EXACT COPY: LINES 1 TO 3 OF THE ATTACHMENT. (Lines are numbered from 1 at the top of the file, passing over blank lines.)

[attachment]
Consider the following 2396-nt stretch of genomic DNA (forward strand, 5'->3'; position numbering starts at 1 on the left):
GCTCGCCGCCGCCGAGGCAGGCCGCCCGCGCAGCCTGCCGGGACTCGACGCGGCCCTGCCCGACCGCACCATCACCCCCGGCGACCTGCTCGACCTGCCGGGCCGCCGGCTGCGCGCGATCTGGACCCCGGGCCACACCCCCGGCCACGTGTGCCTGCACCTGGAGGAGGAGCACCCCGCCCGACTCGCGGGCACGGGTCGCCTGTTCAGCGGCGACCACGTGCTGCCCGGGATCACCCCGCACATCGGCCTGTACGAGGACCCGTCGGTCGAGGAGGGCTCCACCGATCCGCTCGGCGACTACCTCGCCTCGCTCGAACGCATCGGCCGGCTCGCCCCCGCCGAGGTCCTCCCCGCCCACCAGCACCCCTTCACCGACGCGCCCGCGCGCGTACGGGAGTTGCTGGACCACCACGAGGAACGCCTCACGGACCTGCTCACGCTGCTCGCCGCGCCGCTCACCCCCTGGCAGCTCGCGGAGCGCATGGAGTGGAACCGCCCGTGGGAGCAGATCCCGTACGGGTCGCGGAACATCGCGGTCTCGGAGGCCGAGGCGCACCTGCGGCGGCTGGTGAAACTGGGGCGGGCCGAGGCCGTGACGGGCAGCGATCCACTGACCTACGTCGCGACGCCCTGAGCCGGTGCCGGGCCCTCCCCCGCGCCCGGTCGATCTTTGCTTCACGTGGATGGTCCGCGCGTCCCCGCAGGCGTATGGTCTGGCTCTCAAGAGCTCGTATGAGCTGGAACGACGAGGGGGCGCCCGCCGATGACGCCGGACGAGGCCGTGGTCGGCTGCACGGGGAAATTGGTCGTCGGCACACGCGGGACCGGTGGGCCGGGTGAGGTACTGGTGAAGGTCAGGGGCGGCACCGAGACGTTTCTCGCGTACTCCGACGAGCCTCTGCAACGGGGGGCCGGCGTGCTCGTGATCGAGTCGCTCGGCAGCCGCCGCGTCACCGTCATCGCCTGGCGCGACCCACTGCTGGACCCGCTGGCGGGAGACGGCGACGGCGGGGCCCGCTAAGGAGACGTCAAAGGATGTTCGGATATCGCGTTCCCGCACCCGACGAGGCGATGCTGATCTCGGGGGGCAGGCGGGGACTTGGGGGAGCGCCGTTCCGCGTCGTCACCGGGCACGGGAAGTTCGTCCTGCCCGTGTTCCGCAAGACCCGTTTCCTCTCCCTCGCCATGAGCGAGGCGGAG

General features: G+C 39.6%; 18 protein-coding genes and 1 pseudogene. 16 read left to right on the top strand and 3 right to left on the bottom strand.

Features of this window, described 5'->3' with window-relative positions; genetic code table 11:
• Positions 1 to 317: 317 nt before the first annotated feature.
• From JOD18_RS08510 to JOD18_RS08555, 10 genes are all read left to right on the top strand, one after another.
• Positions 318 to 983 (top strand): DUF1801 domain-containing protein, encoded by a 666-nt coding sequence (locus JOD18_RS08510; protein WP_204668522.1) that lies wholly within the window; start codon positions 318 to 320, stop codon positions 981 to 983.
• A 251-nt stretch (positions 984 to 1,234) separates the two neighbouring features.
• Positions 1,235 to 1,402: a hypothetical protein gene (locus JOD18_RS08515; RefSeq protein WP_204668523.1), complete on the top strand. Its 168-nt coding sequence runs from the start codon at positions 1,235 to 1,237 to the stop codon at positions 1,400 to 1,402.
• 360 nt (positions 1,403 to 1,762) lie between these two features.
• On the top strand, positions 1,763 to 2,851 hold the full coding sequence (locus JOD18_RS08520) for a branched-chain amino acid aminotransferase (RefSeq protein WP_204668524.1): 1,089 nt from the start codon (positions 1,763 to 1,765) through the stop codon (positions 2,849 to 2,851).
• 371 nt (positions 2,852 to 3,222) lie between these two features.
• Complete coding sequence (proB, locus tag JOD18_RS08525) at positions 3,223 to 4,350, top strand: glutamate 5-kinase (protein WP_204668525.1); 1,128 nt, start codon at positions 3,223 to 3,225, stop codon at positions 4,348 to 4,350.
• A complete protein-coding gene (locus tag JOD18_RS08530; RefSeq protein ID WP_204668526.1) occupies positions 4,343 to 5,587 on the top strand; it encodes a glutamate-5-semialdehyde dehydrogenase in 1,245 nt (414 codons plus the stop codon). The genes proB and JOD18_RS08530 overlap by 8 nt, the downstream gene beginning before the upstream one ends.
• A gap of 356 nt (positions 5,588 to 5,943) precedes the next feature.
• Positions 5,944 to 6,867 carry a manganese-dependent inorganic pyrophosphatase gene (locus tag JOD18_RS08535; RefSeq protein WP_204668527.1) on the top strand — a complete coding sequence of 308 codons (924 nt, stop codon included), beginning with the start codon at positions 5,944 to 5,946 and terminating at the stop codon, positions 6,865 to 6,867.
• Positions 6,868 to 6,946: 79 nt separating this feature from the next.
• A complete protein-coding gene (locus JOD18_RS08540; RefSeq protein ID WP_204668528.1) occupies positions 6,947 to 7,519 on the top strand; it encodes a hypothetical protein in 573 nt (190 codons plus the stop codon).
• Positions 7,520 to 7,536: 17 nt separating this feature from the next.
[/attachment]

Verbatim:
Consider the following 2396-nt stretch of genomic DNA (forward strand, 5'->3'; position numbering starts at 1 on the left):
GCTCGCCGCCGCCGAGGCAGGCCGCCCGCGCAGCCTGCCGGGACTCGACGCGGCCCTGCCCGACCGCACCATCACCCCCGGCGACCTGCTCGACCTGCCGGGCCGCCGGCTGCGCGCGATCTGGACCCCGGGCCACACCCCCGGCCACGTGTGCCTGCACCTGGAGGAGGAGCACCCCGCCCGACTCGCGGGCACGGGTCGCCTGTTCAGCGGCGACCACGTGCTGCCCGGGATCACCCCGCACATCGGCCTGTACGAGGACCCGTCGGTCGAGGAGGGCTCCACCGATCCGCTCGGCGACTACCTCGCCTCGCTCGAACGCATCGGCCGGCTCGCCCCCGCCGAGGTCCTCCCCGCCCACCAGCACCCCTTCACCGACGCGCCCGCGCGCGTACGGGAGTTGCTGGACCACCACGAGGAACGCCTCACGGACCTGCTCACGCTGCTCGCCGCGCCGCTCACCCCCTGGCAGCTCGCGGAGCGCATGGAGTGGAACCGCCCGTGGGAGCAGATCCCGTACGGGTCGCGGAACATCGCGGTCTCGGAGGCCGAGGCGCACCTGCGGCGGCTGGTGAAACTGGGGCGGGCCGAGGCCGTGACGGGCAGCGATCCACTGACCTACGTCGCGACGCCCTGAGCCGGTGCCGGGCCCTCCCCCGCGCCCGGTCGATCTTTGCTTCACGTGGATGGTCCGCGCGTCCCCGCAGGCGTATGGTCTGGCTCTCAAGAGCTCGTATGAGCTGGAACGACGAGGGGGCGCCCGCCGATGACGCCGGACGAGGCCGTGGTCGGCTGCACGGGGAAATTGGTCGTCGGCACACGCGGGACCGGTGGGCCGGGTGAGGTACTGGTGAAGGTCAGGGGCGGCACCGAGACGTTTCTCGCGTACTCCGACGAGCCTCTGCAACGGGGGGCCGGCGTGCTCGTGATCGAGTCGCTCGGCAGCCGCCGCGTCACCGTCATCGCCTGGCGCGACCCACTGCTGGACCCGCTGGCGGGAGACGGCGACGGCGGGGCCCGCTAAGGAGACGTCAAAGGATGTTCGGATATCGCGTTCCCGCACCCGACGAGGCGATGCTGATCTCGGGGGGCAGGCGGGGACTTGGGGGAGCGCCGTTCCGCGTCGTCACCGGGCACGGGAAGTTCGTCCTGCCCGTGTTCCGCAAGACCCGTTTCCTCTCCCTCGCCATGAGCGAGGCGGAG

General features: G+C 39.6%; 18 protein-coding genes and 1 pseudogene. 16 read left to right on the top strand and 3 right to left on the bottom strand.